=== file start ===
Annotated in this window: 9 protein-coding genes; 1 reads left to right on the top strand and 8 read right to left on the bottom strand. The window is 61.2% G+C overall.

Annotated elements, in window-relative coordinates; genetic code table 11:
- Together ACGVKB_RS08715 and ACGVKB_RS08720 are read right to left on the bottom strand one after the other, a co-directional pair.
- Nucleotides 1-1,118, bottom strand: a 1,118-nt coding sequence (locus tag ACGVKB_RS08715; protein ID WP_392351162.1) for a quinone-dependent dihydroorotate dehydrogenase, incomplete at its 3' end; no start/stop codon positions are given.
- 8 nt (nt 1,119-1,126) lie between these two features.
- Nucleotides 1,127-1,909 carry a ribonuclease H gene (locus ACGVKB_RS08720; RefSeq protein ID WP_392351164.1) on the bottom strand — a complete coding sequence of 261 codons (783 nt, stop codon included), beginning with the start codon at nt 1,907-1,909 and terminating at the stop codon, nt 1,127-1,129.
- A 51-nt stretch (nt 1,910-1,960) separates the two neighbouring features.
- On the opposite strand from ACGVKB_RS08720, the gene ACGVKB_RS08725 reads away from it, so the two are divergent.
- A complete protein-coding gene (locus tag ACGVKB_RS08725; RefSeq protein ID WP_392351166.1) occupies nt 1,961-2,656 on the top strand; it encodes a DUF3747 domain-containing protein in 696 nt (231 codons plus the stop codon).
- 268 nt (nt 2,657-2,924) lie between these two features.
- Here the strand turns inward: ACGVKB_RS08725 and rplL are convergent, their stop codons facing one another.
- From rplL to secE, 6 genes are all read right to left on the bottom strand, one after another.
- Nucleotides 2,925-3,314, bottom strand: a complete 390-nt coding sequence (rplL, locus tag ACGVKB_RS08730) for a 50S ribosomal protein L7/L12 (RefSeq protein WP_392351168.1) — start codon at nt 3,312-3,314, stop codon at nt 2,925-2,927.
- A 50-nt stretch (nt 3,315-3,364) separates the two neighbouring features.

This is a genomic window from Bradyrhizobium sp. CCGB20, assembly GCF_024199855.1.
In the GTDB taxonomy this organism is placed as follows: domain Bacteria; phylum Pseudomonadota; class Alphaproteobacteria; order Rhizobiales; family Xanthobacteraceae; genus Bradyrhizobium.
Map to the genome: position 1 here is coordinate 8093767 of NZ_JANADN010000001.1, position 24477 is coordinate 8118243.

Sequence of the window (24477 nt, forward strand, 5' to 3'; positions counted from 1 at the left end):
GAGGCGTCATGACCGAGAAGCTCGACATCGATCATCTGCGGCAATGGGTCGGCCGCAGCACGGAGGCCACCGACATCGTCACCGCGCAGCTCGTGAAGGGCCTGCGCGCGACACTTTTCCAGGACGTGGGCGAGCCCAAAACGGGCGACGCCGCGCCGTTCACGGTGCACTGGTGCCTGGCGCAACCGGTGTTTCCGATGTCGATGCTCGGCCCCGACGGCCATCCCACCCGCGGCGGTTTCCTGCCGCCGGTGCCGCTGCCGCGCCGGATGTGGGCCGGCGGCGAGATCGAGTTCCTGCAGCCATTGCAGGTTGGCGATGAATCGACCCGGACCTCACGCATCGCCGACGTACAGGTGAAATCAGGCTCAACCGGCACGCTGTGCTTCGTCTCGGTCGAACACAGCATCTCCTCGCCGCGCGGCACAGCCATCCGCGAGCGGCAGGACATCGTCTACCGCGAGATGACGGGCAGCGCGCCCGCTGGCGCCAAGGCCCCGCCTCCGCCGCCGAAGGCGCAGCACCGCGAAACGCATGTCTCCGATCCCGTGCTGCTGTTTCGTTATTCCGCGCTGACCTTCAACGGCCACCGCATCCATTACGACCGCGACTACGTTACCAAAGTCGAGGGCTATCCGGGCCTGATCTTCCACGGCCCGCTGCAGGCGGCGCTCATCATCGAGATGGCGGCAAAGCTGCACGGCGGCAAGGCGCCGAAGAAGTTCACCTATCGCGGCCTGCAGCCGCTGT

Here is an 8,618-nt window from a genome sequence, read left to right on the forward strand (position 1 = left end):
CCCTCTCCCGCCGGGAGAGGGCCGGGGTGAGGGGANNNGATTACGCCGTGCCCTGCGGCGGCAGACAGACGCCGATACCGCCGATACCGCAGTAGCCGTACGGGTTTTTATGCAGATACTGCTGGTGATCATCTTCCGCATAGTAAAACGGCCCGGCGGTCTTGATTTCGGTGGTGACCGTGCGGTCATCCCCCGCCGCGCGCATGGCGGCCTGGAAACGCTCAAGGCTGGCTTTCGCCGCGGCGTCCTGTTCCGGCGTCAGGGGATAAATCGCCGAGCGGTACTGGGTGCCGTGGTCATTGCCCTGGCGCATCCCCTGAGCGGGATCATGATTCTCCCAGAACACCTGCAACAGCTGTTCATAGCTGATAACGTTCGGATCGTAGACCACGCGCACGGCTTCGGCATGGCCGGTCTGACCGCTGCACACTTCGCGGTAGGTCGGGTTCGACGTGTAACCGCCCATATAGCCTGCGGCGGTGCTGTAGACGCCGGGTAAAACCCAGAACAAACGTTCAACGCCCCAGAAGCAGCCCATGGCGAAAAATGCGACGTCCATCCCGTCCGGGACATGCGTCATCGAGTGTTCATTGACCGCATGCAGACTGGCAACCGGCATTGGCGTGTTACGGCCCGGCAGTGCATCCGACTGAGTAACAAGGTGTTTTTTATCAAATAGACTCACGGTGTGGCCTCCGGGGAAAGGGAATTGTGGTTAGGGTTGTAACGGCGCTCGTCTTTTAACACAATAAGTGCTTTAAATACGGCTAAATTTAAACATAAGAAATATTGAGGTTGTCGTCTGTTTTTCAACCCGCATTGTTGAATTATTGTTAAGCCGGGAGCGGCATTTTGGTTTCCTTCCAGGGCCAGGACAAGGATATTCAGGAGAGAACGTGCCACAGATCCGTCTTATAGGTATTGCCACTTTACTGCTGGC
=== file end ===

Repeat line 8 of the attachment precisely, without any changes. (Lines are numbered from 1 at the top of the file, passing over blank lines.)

- On the opposite strand from ACGVKB_RS08720, the gene ACGVKB_RS08725 reads away from it, so the two are divergent.